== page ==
So my tee shot on the par three ninth was a critical one. I desperately wanted my bogey train to have a brief one stop journey. A six iron to the heart of the green and then a thirty foot putt to within tap in range, secured a par three and made it a lot easier for me to keep my patience and belief. A steady one over par for the first nine holes meant that I was still in an excellent position. Things got better on the par five tenth when a wedge shot put the ball within six feet of the hole. I putted well throughout this round, although the magic had gone from the previous day, I had a good judgement of pace and I wasn’t missing any short putts. Didn’t miss that putt, that birdie got me back to level par for the day. A slightly pulled iron shot on the twelfth left a very difficult chip shot and that in turn resulted in a bogey. Still by the time I was on the sixteenth tee I was only one over par for the day and five under for the tournament and was still in the lead. That was when the day took a severe turn for the worse. Sixteen is the toughest hole on the course, normally a par five, the USGA who run the US Open brought the tees forward ever so slightly and made it into a devilishly long par four. My worst drive of the day sent the ball into the rough to the right of the fairway. When I got there it was clearly the worst lie I’d had so far, the rough had grown to about eight inches and was thicker than treacle. Indeed without the help of the marshals on the course who saw it land, it may well have taken some finding. Even though I was only trying to hit a sand wedge down the fairway it was clear I was going to have to swing at maximum power to make sure the ball came out of that lie at all. My mind set with shots like that is to grip the club especially hard, have my usually steady wind up of power on the backswing then unleash all the hand speed I can on the way down whilst trying to produce a slightly steeper angle of attack for the club, so it gets to the ball after going through the least amount of grass possible. You’re never quite sure how the ball’s going to come out of a lie like that and it usually takes you a second or two to pick up the balls flight, if indeed it has much of a flight and doesn’t merely trickle a few feet through the grass. This time the ball came flying out as well as I could’ve hoped, coming to rest in the middle of the fairway about a hundred yards ahead of me. On this occasion the ball wasn’t my main concern. As the club made contact with the ball I felt a nasty jarring sensation in my right wrist, the same wrist that had been cracked by that swinging bar stool. A moment or so of numbness then at the completion of my follow through the pain hit me. Managed not to show any facial expression of pain apart from a slight wince and biting of the bottom lip. I’d always theorised that when playing sport, if you can help it at all, you should never let people know you’re hurt. Quite whether that particular psychological ploy was of much relevance to golf I’m not totally sure, but it appealed to the tough guy in me some where.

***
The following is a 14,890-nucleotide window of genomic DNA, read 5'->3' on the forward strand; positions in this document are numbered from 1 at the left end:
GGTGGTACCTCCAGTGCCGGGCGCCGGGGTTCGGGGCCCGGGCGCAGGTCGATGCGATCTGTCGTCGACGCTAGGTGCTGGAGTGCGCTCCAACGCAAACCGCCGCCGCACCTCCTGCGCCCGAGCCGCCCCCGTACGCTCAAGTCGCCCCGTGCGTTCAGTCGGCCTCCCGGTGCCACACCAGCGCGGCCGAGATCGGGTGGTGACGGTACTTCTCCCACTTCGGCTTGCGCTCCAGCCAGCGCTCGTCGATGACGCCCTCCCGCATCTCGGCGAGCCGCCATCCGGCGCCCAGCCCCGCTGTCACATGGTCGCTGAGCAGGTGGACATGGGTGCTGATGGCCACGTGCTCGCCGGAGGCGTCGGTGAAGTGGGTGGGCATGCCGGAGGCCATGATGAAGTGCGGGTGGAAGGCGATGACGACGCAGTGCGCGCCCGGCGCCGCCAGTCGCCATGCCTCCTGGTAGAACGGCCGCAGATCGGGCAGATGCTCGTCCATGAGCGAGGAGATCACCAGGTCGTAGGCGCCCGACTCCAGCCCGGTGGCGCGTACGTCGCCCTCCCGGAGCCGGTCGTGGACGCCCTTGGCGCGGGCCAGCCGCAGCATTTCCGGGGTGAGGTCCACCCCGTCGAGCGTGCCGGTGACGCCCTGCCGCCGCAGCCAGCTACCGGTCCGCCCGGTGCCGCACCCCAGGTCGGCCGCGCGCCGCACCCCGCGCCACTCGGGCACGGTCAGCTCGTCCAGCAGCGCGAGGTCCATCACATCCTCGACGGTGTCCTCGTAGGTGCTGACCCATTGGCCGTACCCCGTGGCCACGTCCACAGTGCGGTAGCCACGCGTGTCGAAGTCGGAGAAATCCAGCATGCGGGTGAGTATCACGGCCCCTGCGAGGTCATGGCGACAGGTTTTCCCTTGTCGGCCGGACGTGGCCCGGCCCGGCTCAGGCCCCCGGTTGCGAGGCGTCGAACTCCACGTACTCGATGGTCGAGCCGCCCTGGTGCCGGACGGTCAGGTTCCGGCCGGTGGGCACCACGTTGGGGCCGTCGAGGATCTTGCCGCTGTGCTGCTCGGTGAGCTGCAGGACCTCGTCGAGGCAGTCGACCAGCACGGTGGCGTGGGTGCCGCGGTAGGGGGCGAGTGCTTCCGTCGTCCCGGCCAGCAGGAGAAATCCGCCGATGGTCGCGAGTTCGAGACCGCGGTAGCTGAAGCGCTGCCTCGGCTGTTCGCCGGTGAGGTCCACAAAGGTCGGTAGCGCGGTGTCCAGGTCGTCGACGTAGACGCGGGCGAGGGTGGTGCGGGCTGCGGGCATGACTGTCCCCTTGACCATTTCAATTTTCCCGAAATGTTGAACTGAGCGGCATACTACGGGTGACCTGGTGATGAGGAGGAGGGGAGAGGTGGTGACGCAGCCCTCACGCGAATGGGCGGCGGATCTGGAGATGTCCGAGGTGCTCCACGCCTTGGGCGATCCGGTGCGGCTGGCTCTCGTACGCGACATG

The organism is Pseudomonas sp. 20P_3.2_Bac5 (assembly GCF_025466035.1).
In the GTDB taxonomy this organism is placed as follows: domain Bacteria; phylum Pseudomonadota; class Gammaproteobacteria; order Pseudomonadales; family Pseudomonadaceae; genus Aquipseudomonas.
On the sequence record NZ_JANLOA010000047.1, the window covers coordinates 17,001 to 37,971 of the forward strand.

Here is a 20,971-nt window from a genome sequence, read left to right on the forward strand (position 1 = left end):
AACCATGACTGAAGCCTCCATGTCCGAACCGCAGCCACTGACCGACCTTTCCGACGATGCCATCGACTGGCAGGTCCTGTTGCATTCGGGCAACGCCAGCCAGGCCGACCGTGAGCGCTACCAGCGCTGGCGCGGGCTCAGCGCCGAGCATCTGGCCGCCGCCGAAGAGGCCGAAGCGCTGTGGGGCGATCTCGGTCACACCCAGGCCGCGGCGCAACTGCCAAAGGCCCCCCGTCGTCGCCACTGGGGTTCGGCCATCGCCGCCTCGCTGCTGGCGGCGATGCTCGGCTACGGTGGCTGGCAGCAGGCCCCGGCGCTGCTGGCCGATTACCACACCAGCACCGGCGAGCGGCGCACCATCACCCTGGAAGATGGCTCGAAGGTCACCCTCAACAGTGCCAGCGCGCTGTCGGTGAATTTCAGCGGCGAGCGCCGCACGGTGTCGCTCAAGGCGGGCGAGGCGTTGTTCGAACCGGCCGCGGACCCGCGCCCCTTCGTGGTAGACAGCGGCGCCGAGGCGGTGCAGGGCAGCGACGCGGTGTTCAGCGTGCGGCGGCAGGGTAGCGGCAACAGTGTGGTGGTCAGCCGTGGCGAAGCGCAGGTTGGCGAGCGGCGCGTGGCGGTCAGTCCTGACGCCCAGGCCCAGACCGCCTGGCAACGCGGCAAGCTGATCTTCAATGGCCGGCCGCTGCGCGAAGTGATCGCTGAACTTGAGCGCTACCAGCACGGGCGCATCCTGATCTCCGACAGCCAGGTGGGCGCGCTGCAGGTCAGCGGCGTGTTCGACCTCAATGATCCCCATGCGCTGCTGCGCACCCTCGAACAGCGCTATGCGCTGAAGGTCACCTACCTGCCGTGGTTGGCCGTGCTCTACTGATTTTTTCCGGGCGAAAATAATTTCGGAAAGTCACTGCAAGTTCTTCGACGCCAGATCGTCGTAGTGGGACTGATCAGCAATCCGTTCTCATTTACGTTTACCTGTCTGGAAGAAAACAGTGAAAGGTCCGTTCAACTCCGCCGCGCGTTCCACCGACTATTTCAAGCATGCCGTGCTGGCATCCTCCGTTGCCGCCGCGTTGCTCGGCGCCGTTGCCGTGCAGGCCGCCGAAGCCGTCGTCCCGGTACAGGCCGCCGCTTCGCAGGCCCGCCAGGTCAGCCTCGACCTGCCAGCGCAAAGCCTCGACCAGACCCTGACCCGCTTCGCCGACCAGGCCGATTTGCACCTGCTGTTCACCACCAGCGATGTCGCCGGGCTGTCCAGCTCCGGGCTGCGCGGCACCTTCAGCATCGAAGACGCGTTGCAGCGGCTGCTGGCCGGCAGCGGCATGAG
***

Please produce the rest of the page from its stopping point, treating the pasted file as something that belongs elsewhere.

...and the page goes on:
‘Wow that hurt,’ I whispered to Sunny as I handed her the club back.